Here Is the 1900’s Chicago Detective Someone Needs to Make a Movie About: Cora Strayer
A very delightful history geek named Paul Reda came across the mysterious case of a woman named Cora Strayer. Strayer lived on the South Side of Chicago at the turn of the 20th century, at which time she seemed to be running a private detective agency. That is, she was the detective. He came across an ad for her agency on a Vintage Ads Live Journal account and started to piece together Strayer’s career little by little. What he came up with was a timeline that involved nothing less than intrigue, a secret abortion, and a pretty fair amount of alcohol. Seriously, someone needs to turn Cora Strayer’s story into a screenplay.
Those of us who are unnaturally super-duper into the NBC show Who Do You Think You Are? (returns tonight at 8:00!) and secretly dream of winning free memberships for Ancestry.com will appreciate the work that went into this.
Born in 1869, Strayer marries at 16, but is widowed a few years later (possibly in 1894). Apparently, she gives birth to two children, but neither live past childhood. After that, she is found under an address listing in 1898 with her occupation cited as “Clerk.”
The first time she is listed as a detective, however, comes in 1902. It looks like she’s an associate at a bigger agency. The address, oddly enough, is an apartment above a tavern that was “consistently raided by the cops.” Strayer is profiled by the Chicago Tribune in August 1903, giving her even more legitimacy as a detective. Finally, she is pictured in her very own ad in 1905, with a George S. Holben listed as a “Supt. of the Criminal Department.” Probably the superintendent. But Holben was soon involved in a robbery that involved $750 worth of diamonds and the drugging of his landlady. He was not prosecuted. Hmmm … did Strayer have any knowledge of this?
In 1907, a headline appears in the newspaper above a story about the murder of a Dr. B. F. Harris: “Woman Sleuth ‘Uses Wine.'” That year, someone named “Mrs. Campbell” had hired Strayer to get to the bottom of some letters being sent by a “Mrs. Harris,” who is appearing to be writing fake letters to Dr. Harris, describing a fake affair with Mrs. Campbell.
Cora takes Mrs. Harris on a trip to Milwaukee, gets her drunk on $150 of fine wines, and steals the letters when she is passed out. Turns out Mrs. Campbell and Dr. Harris actually were having an affair and he performed an abortion on her. Mr. Campbell eventually killed Dr. Harris.
From 1905 to 1912, Reda says that ads for Strayer’s private detective agency appear consistently, but the one with the direct appeal to women (the one pictured above with the line “Ladies, when in need of legal or confidential advice, why not confer with one of your own sex?”), makes its first appearance in 1908. (Though he finds the claim that Strayer has been practicing law since 1890 to be dubious.) The following year, Strayer is featured in an article entitled “Business Women Who Have Made a Success Bossing Men.”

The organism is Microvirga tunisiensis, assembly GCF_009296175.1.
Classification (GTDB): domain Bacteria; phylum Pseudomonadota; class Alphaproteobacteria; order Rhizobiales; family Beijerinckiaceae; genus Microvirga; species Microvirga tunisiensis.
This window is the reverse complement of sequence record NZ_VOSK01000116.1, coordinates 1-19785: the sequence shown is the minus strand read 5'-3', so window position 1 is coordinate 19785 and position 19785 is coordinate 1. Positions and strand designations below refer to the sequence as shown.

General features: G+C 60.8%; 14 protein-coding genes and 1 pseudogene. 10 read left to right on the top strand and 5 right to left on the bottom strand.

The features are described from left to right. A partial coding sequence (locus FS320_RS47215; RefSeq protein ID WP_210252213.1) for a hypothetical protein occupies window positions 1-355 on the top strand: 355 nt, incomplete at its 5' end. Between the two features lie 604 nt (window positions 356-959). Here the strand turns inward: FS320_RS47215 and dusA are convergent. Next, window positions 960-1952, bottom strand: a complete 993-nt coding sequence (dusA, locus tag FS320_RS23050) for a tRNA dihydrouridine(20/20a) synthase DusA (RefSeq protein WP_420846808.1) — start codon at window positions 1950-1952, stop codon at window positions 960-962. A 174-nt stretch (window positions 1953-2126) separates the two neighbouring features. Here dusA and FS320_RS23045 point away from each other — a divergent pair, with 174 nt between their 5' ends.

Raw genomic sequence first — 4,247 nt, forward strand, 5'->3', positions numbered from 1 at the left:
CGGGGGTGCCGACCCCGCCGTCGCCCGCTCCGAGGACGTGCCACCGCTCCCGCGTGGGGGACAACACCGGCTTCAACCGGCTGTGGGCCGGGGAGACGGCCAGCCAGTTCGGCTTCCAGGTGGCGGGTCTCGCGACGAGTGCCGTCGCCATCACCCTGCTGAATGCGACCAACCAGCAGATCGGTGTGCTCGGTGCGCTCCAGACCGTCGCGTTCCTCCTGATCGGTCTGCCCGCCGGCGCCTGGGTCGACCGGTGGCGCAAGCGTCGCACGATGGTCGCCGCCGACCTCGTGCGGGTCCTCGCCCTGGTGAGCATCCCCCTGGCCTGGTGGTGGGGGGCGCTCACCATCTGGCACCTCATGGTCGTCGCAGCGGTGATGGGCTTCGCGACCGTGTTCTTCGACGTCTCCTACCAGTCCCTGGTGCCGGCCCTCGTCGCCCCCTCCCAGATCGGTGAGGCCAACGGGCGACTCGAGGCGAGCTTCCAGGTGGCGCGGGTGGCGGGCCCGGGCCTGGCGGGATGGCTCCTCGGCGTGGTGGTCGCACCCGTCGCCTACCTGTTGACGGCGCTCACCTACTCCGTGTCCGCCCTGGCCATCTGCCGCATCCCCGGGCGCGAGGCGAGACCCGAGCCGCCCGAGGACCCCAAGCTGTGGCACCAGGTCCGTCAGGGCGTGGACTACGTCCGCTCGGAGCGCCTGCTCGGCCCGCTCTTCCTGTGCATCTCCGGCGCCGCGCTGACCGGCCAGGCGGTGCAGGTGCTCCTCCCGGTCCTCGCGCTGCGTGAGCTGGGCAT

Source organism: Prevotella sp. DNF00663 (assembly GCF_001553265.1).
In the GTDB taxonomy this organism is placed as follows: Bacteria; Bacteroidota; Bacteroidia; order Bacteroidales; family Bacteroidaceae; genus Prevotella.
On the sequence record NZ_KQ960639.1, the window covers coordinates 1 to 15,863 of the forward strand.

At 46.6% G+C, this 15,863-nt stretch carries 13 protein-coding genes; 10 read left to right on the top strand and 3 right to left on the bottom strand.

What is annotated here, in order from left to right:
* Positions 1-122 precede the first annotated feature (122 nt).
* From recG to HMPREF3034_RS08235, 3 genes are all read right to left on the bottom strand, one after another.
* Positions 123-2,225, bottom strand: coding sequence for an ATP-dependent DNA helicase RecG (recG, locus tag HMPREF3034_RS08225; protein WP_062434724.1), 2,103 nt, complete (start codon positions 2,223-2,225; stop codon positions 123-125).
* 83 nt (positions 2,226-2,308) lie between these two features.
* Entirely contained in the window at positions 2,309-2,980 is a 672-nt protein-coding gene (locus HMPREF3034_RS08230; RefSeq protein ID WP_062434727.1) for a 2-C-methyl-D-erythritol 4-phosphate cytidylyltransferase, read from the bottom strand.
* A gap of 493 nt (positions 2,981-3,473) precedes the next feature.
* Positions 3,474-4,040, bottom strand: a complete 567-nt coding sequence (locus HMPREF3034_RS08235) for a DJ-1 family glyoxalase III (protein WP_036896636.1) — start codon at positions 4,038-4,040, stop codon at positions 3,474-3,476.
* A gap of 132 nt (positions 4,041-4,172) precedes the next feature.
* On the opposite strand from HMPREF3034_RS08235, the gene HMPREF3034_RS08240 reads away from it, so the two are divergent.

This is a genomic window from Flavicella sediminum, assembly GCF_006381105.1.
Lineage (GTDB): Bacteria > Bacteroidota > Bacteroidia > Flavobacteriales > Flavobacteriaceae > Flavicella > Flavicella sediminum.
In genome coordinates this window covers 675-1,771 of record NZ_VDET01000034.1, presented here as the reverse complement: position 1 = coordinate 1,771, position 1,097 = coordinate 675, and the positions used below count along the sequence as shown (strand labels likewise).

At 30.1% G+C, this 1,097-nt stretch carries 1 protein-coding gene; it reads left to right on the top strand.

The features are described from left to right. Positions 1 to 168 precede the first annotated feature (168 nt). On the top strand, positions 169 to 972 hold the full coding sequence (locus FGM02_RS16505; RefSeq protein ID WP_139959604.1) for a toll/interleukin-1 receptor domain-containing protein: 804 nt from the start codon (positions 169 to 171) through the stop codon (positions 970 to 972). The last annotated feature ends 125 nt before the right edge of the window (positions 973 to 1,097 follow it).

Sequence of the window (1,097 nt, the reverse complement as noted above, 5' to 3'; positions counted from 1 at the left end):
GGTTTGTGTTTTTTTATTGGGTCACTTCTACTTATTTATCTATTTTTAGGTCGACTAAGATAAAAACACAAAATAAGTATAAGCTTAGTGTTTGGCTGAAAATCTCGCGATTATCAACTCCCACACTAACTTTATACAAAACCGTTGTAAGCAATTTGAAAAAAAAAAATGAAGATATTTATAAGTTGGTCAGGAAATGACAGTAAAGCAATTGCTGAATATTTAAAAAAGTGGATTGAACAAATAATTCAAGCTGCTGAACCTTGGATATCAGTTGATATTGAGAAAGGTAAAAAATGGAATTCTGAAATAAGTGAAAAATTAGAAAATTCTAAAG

In 1910, George Holben is shot and killed, but his name remains on the agency’s ads until 1912, when they finally disappear. But here’s what led up to that:
George Holben is shot and killed by Stephen Ayers, a 33 year old disgruntled ex-employee of the agency. Ayers claims that he met Cora in Seattle over the summer and that they traveled along the west coast with each other. He says that Cora invited him to Chicago with with promises of a job and marriage, but that she was being held hostage by Holben. Cora denies any love affair and says that she ordered Ayers fired due to unreliability. The murder even gets coverage in Los Angeles. Ayers is later sentenced to 15 years, and in 1913 he escapes from prison, but was caught two days later.
When she is 42, Strayer marries a man named Robert L. Fortune, who is 24 at the time. Cora, you little cougar, you! Fortune, however, dies in 1913, and it looks like his medical bills leave his widow $9,000 in debt. She files for bankruptcy.
But wait — that is not the end of Cora Strayer Murray Fortune. In 1914, she forms the First Volunteer Women’s Cavalry Regiment to fight the Border War with Mexico. She is featured in another newspaper article, and provides the following quote:
“Do you want to wait until all the men are killed to do your duty, sisters? A woman that would stand and let a man do all the fighting and suffering for his country is not a soldier. She belongs in the effete ranks of those who hurry abroad when the trouble starts. Pooh! She is not even worthy of the ballot.”
Two hundred women end up joining the regiment. F*ck yeah, they did.
After that, she still continued to investigate and work with the police, including on a case that ended in a car chase through Chicago.
The last ad Reda finds is from 1930, just the most simple listing for Strayer’s services. In 1932, after a seriously accomplished life, Cora Strayer passes away at the age of 63.
Someone — anyone — no, not anyone. Someone who is awesome at their job: Make a movie or a TV show based on Cora Strayer. Allison Janney could play her. Allison Janney could play her.
(Paul Reda via Boing Boing)
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